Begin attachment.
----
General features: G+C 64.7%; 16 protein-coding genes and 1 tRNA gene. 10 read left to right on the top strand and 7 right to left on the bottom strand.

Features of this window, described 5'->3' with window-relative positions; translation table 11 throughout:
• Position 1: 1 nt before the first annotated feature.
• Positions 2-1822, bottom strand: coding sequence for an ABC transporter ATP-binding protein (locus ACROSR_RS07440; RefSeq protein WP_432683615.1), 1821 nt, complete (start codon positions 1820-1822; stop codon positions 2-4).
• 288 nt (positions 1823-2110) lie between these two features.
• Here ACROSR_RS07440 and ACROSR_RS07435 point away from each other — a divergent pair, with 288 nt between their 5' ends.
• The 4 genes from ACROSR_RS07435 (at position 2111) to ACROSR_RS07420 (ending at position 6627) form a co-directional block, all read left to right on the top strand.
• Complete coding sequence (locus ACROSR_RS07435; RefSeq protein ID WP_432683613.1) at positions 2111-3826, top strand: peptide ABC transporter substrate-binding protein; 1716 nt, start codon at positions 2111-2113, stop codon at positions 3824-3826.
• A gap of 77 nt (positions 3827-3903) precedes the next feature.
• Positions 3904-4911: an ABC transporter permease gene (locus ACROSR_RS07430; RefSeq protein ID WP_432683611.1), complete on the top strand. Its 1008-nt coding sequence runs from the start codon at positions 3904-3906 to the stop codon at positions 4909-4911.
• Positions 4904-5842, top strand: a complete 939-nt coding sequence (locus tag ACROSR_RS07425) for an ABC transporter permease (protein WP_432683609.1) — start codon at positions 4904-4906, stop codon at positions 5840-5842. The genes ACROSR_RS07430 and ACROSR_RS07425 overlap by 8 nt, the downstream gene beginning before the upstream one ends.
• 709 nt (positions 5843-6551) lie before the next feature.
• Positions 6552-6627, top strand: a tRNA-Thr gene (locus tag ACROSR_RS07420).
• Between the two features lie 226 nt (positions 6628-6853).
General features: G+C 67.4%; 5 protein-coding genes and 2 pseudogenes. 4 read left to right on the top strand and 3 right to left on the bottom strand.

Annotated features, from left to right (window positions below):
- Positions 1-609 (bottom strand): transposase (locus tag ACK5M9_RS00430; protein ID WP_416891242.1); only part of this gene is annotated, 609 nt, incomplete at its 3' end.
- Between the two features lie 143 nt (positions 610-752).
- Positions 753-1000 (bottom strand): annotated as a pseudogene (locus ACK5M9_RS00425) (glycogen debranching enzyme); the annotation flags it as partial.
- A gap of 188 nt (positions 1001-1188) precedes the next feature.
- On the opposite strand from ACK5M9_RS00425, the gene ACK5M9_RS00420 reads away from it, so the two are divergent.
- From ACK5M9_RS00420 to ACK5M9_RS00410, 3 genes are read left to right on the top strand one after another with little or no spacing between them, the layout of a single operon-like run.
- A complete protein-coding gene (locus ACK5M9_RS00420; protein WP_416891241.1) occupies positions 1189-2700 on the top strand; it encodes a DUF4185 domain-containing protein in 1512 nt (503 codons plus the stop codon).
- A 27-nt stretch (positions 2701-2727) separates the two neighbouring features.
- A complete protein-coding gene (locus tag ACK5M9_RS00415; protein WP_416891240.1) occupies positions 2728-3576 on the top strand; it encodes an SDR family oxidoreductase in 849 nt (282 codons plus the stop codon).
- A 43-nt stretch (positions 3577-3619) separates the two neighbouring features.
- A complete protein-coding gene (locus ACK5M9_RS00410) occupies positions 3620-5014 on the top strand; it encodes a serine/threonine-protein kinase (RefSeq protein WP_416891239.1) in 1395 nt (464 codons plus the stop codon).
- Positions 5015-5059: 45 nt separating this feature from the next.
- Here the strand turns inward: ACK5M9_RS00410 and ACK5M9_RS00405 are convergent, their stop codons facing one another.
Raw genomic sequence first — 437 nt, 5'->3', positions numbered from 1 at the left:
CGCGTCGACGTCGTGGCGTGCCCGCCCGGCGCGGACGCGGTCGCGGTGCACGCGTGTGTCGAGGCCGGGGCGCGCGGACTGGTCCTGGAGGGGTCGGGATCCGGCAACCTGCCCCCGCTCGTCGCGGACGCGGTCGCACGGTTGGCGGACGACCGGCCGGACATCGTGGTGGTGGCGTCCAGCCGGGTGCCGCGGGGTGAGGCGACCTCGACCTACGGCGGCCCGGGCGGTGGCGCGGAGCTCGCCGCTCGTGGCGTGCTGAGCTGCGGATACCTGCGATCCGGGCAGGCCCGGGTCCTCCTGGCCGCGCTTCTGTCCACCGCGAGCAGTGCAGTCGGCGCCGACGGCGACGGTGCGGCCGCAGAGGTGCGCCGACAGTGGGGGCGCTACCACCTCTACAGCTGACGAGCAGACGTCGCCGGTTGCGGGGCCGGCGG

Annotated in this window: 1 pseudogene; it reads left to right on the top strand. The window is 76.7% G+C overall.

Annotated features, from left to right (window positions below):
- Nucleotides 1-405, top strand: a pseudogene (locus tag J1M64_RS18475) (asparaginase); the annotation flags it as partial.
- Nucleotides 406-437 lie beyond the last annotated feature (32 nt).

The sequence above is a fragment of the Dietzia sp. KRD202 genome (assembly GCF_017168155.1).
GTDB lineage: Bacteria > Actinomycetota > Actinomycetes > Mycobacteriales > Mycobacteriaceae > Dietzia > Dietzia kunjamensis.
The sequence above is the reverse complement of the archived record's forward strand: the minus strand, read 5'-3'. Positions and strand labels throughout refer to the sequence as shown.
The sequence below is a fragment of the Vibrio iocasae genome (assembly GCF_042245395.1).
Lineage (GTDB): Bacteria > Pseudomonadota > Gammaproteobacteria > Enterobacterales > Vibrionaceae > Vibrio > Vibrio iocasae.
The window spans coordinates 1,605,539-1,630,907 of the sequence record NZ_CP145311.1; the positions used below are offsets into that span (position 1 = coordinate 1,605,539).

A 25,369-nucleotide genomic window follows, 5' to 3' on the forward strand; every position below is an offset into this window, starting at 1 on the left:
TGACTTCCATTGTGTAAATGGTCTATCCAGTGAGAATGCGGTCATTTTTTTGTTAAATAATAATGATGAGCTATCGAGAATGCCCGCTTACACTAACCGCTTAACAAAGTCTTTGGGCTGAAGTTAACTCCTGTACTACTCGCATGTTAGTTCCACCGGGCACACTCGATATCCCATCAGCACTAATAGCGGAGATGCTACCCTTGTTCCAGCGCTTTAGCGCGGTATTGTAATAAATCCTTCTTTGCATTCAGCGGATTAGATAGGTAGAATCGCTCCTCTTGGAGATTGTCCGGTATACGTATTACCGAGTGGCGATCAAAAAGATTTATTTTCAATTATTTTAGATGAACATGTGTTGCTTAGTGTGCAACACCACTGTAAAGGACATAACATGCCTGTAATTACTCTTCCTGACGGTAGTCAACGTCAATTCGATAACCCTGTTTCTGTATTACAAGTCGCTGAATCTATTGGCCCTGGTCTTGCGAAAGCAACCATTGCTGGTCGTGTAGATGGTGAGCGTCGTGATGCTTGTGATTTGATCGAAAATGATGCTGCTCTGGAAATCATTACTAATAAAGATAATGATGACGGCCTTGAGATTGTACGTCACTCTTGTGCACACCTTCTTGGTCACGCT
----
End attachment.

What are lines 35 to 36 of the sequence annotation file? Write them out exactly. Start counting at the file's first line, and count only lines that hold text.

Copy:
- Nucleotides 406-437 lie beyond the last annotated feature (32 nt).

The sequence above is a fragment of the Dietzia sp. KRD202 genome (assembly GCF_017168155.1).